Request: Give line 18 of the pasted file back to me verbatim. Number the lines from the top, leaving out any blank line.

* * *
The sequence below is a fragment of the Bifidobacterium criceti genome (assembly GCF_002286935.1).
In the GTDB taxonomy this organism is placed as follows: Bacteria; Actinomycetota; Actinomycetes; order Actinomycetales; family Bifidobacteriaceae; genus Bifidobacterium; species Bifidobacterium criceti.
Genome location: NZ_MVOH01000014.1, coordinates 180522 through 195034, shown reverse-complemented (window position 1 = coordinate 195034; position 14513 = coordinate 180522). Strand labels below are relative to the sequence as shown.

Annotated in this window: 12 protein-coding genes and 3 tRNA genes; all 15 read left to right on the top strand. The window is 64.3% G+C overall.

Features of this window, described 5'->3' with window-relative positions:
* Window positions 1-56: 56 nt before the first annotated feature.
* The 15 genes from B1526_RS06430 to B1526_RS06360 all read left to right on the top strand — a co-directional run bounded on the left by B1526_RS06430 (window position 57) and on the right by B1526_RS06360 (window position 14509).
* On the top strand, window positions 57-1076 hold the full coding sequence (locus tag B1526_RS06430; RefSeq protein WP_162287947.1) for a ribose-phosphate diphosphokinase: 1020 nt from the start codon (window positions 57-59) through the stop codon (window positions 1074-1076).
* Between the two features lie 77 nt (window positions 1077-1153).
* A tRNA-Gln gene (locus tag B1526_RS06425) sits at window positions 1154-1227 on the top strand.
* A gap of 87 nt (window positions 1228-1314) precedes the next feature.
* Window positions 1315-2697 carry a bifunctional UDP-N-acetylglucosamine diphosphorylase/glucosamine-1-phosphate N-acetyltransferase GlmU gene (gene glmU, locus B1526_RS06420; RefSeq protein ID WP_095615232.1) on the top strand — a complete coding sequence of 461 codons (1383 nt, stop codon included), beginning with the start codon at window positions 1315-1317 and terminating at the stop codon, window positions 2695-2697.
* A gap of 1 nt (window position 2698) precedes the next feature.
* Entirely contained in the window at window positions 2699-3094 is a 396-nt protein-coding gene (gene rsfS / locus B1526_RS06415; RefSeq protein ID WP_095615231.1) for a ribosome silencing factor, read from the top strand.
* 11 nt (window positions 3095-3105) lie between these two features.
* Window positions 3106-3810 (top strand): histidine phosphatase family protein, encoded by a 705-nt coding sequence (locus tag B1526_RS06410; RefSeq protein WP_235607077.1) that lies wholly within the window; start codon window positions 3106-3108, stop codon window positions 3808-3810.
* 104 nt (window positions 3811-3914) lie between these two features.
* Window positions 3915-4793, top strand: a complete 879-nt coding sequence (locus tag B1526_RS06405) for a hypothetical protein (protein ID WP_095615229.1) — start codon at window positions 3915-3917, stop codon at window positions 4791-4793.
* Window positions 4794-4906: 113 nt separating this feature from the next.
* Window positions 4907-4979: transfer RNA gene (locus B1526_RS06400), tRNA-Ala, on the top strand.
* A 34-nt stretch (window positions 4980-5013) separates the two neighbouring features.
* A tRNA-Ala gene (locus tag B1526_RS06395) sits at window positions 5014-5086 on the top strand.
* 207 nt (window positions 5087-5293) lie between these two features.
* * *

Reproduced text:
* Window positions 3915-4793, top strand: a complete 879-nt coding sequence (locus tag B1526_RS06405) for a hypothetical protein (protein ID WP_095615229.1) — start codon at window positions 3915-3917, stop codon at window positions 4791-4793.